If we are going to have a law against talking people into killing themselves, it ought to be based entirely on the actions of the perpetrator - i.e. a distinct and clear pattern of attempts to induce another to harm or kill themselves, and not on the capacity of the victim which the perpetrator may not be equipped to evaluate. The perpetrator should be responsible for their own actions, not for guessing at the mental state of another.

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 Post subject: Re: Thoughts on this?
PostPosted: Mon Jun 19, 2017 10:53 am 
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Diamondeye wrote:
In this particular case, I am not convinced it is reasonable to expect a juvenile - which she was at the time of the incident, and who exhibits signs of a lack of a lack of emotional maturity herself - to recognize or understand what severe depression is or how it works.

This seems like an argument that ignorance and age should excuse her from culpability. If there's a case to be made, her age and ignorance should mitigate the punishment, not the culpability.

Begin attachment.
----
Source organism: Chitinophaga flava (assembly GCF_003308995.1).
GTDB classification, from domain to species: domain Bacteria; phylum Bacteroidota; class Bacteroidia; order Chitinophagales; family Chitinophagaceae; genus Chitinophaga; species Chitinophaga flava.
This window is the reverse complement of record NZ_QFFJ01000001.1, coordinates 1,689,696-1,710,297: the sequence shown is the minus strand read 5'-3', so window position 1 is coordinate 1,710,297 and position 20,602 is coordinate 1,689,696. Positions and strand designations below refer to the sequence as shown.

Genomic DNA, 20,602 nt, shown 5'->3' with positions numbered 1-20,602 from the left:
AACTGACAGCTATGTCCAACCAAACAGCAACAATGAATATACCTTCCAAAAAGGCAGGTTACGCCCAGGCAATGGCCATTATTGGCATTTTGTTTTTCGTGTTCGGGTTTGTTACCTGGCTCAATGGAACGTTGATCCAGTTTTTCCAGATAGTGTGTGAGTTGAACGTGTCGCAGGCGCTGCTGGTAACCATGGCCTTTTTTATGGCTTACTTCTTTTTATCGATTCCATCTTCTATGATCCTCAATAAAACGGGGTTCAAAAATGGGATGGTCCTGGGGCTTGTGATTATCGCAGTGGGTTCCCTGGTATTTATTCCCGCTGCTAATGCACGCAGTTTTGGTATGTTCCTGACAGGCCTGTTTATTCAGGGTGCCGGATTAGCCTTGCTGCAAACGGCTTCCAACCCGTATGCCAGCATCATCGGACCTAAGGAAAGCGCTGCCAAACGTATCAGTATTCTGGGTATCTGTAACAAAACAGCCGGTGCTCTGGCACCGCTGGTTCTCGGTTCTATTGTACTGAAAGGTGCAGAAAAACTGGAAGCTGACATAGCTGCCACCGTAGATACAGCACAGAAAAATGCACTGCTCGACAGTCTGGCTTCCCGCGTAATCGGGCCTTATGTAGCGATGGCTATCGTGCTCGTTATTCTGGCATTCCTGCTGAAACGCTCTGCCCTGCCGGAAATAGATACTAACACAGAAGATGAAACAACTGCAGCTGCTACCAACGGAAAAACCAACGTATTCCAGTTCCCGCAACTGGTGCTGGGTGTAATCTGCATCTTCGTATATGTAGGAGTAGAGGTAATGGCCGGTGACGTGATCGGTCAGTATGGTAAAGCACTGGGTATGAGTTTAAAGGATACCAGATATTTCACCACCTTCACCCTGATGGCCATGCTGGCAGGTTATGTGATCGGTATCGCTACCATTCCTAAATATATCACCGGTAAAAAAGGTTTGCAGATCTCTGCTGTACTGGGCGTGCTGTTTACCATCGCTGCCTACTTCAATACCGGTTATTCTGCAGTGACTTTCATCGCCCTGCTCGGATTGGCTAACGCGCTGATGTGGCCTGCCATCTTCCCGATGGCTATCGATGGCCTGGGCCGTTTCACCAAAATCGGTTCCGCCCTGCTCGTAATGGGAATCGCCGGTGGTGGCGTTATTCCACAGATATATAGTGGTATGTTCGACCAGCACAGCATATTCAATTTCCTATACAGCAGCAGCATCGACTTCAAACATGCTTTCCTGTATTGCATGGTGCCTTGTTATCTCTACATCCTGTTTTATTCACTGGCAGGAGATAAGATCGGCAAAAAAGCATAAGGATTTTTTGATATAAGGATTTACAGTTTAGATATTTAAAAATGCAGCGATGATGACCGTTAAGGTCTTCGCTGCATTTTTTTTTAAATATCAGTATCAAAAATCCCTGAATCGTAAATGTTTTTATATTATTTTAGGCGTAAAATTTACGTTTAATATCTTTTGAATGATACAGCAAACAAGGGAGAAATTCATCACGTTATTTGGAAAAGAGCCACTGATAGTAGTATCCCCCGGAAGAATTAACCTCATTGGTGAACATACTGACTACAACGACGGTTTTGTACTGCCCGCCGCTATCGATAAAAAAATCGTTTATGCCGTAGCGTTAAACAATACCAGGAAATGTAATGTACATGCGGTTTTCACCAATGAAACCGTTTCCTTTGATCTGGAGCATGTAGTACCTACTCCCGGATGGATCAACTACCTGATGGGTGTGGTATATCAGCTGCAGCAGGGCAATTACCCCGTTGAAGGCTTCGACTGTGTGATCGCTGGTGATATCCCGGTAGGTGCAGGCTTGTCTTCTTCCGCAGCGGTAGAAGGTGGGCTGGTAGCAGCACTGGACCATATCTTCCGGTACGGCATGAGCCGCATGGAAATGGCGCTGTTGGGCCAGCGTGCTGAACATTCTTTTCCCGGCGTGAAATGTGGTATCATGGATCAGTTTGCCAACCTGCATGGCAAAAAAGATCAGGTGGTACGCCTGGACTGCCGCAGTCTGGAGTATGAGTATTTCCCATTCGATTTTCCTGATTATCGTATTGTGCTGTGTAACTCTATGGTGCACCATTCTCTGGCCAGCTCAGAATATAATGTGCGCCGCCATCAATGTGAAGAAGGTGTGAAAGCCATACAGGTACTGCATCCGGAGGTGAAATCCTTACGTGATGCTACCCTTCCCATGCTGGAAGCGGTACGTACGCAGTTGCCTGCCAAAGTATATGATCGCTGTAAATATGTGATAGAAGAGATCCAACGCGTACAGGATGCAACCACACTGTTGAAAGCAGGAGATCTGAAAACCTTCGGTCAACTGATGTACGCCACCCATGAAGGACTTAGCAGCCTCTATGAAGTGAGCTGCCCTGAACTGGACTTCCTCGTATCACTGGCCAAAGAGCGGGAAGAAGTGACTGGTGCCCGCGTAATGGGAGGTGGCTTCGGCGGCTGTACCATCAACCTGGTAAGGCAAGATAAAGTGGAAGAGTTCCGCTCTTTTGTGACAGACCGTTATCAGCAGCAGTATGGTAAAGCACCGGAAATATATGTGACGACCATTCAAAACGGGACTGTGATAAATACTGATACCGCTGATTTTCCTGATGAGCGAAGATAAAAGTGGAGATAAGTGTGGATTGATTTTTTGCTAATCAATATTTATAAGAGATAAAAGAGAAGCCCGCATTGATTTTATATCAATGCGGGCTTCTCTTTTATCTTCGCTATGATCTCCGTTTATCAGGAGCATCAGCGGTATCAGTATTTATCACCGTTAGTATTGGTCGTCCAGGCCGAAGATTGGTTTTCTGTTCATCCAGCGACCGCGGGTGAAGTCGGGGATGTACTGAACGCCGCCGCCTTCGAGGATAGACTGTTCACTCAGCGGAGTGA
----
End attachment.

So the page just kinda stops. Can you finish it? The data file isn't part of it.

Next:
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 Post subject: Re: Thoughts on this?
PostPosted: Mon Jun 19, 2017 12:56 pm 
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Screeling wrote:
Diamondeye wrote:
In this particular case, I am not convinced it is reasonable to expect a juvenile - which she was at the time of the incident, and who exhibits signs of a lack of a lack of emotional maturity herself - to recognize or understand what severe depression is or how it works.

This seems like an argument that ignorance and age should excuse her from culpability. If there's a case to be made, her age and ignorance should mitigate the punishment, not the culpability.


Age should definitely limit culpability - this is why we have the concept of a "juvenile" as opposed to an "adult" in the first place, and why we have special age protections for the elderly. This is compounded by the question of whether this law even applies. If there is legitimate avenue for trained lawyers to argue that point, it is hardly reasonable to expect a teenager to know the answer.

As for ignorance, we are talking about ignorance of fact, which is not the same as ignorance of the law. Ignorance, or mistake, of fact, is a significant element of culpability in many cases. Ignorance of the law might even apply in this particular case, just because it is an open question as to whether the MA Involuntary Manslaughter statute was properly applied. This question is likely to be resolved on appeal.

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 Post subject: Re: Thoughts on this?
PostPosted: Mon Jun 19, 2017 1:57 pm